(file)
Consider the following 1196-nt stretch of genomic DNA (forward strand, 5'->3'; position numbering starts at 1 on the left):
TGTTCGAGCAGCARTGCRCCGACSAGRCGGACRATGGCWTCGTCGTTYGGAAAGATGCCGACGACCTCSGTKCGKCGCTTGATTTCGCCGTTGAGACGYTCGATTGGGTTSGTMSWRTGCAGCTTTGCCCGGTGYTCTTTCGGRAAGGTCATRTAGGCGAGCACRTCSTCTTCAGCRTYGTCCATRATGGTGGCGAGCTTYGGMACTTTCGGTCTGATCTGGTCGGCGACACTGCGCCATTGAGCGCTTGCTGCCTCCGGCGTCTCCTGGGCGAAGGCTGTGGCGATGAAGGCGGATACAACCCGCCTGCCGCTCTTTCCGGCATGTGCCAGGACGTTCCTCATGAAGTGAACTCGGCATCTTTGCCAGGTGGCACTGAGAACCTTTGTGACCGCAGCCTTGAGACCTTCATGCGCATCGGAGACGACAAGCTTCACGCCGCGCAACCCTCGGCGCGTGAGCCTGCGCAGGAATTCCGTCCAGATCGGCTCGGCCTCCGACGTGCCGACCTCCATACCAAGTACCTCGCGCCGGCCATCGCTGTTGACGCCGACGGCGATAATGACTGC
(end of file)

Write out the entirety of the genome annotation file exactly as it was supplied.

Consider the following 1196-nt stretch of genomic DNA (forward strand, 5'->3'; position numbering starts at 1 on the left):
TGTTCGAGCAGCARTGCRCCGACSAGRCGGACRATGGCWTCGTCGTTYGGAAAGATGCCGACGACCTCSGTKCGKCGCTTGATTTCGCCGTTGAGACGYTCGATTGGGTTSGTMSWRTGCAGCTTTGCCCGGTGYTCTTTCGGRAAGGTCATRTAGGCGAGCACRTCSTCTTCAGCRTYGTCCATRATGGTGGCGAGCTTYGGMACTTTCGGTCTGATCTGGTCGGCGACACTGCGCCATTGAGCGCTTGCTGCCTCCGGCGTCTCCTGGGCGAAGGCTGTGGCGATGAAGGCGGATACAACCCGCCTGCCGCTCTTTCCGGCATGTGCCAGGACGTTCCTCATGAAGTGAACTCGGCATCTTTGCCAGGTGGCACTGAGAACCTTTGTGACCGCAGCCTTGAGACCTTCATGCGCATCGGAGACGACAAGCTTCACGCCGCGCAACCCTCGGCGCGTGAGCCTGCGCAGGAATTCCGTCCAGATCGGCTCGGCCTCCGACGTGCCGACCTCCATACCAAGTACCTCGCGCCGGCCATCGCTGTTGACGCCGACGGCGATAATGACTGC